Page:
Florida has a stupid new law that requires people applying for welfare to pay for a drug test. Um, hello? They’re applying for welfare, so they probably don’t have an extra $40 lying around to throw at a drug test. The money issue alone could preclude them from qualifying, even if they are drug free!

It makes sense that a lot of people don’t want to pay for other people’s drug habits. Still, bad execution. I don’t see any public office holders being forced to pee in a cup. I’d much rather know that my congressman is not on heroin than anyone on welfare.

The law might turn out to be deemed unconstitutional, because the 4th amendment forbids unreasonable or excessive search and seizure. Stay tuned!

[Time]

While Florida is worrying about its welfare system, Claremont McKenna, a very small liberal arts college in California, is worrying about its national rankings. Apparently, the college has been falsifying its SAT rankings, a standardized test that largely determines students’ entrance into colleges. Having higher student SAT scores ups the college’s national ranking in many publications. The employee didn’t exaggerate much – only 10-20 points per year, but it still made a difference. Kids aren’t the only ones cheating on the SAT’s anymore!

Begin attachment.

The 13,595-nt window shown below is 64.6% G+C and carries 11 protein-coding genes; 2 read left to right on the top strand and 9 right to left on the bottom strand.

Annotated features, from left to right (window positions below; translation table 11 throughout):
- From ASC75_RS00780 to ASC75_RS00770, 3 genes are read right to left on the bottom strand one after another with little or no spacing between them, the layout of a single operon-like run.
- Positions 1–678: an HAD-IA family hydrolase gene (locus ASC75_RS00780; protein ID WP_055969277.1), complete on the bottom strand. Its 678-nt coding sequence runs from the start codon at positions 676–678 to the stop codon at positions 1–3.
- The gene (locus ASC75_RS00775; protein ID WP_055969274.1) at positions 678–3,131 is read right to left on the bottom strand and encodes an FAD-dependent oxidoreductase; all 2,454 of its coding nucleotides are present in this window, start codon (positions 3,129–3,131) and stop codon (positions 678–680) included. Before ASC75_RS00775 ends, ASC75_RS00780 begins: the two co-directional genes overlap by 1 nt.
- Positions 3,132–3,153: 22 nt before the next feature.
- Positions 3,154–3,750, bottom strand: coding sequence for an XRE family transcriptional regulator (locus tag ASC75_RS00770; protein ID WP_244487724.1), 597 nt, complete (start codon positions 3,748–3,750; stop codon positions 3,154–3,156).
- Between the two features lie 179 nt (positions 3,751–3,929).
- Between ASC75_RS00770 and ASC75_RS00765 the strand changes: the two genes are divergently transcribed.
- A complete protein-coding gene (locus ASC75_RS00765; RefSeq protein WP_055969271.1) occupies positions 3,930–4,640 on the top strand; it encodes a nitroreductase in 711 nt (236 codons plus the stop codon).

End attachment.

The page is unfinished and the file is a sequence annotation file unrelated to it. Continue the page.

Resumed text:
According to the college, it was just one person in the admissions office that was claiming higher-than-actual test scores. Since 2005. And no one checked until now? It’s not even the lying on the admissions office that is so surprising, it’s the fact that no one has checked or verified the information that is in all of the college ranking lists for at least 7 years. Interestingly, none of the articles say specifically why the senior administrator confessed at all…

[LA Times & NY Times]